How does our neurochemistry enable us to adapt our decisions in a dynamically changing social world?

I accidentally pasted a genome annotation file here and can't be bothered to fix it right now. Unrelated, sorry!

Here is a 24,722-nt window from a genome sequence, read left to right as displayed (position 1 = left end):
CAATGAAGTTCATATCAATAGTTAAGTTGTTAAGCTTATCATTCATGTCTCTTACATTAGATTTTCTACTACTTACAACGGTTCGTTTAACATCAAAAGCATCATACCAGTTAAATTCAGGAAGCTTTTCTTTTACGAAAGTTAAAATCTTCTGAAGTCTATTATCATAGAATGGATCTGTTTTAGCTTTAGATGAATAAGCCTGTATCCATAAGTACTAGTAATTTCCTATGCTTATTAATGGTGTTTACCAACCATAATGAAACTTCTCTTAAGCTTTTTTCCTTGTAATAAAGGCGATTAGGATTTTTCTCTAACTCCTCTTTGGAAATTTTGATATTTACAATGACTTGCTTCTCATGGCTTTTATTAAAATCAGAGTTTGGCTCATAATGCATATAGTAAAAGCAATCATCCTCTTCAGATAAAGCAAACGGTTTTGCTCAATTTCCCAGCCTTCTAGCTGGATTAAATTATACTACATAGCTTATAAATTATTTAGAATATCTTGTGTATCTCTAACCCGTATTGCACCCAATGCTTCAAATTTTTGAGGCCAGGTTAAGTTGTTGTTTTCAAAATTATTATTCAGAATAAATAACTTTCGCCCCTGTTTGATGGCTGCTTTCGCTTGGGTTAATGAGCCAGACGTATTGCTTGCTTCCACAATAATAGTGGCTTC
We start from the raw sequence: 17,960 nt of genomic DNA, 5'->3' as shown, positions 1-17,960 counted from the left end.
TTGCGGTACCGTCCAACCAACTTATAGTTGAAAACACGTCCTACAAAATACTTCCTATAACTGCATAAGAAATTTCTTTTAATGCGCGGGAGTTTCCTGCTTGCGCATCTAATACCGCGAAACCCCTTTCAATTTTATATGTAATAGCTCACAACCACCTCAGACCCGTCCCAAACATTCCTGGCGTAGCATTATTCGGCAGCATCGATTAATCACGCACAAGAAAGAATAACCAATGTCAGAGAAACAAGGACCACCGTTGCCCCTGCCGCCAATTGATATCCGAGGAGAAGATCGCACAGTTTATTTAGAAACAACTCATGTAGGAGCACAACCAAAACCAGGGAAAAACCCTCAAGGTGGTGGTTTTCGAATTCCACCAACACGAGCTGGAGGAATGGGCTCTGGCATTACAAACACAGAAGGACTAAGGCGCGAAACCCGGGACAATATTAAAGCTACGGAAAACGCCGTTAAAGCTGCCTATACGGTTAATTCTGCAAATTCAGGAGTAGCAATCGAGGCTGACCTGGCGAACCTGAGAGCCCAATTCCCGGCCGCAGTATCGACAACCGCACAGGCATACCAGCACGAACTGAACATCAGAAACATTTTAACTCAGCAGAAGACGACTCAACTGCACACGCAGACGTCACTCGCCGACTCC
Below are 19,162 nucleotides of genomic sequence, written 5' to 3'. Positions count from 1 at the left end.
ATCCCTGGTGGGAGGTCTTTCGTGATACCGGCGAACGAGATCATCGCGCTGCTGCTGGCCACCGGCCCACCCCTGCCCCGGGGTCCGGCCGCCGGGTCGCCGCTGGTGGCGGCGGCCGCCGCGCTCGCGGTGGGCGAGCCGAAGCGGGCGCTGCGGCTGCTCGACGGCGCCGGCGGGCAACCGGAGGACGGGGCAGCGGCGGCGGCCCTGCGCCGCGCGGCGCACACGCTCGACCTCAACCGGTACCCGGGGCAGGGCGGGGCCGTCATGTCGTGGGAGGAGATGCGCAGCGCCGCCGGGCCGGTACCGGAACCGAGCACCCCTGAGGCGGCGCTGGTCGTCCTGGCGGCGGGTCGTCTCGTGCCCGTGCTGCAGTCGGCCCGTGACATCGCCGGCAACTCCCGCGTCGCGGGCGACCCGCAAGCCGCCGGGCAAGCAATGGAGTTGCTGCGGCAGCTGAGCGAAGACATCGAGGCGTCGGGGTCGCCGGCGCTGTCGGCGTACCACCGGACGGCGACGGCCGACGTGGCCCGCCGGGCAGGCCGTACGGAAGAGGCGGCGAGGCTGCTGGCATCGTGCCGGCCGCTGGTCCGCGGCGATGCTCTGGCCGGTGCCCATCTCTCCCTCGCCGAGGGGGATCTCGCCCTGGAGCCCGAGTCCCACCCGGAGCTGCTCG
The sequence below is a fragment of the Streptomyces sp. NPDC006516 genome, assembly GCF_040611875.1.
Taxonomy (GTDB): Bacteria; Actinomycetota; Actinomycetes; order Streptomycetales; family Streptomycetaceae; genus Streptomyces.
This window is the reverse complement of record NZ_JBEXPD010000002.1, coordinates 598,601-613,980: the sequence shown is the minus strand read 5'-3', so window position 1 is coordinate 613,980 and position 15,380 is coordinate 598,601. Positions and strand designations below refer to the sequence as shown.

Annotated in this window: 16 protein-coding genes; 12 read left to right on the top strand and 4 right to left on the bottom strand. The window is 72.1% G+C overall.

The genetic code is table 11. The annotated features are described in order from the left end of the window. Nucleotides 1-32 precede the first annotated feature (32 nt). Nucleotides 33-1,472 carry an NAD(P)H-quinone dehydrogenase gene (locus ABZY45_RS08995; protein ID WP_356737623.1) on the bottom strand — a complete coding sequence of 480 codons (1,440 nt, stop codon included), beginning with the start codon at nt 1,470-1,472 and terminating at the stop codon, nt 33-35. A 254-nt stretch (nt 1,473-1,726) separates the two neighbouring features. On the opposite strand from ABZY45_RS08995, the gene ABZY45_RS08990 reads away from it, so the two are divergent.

We at the NBU address how complex social behaviors such as trust, competitiveness, or our tendency to conform to others actions are being represented in the brain and body. We would like to explore whether such behaviors can be tracked down to the level of specific neurotransmitter and hormone receptor functions, and how these relate to brain activity in turn. We do this within a decision science framework wherein we combine experimental economic and computational approaches to address social cognition. We employ neuroscientific methods such as genetics, psychopharmacological challenges of hormone and neurotransmitter systems, and brain imaging. In doing so we hope to shed light on the basic (e.g. molecular) brain mechanisms underlying human social interaction.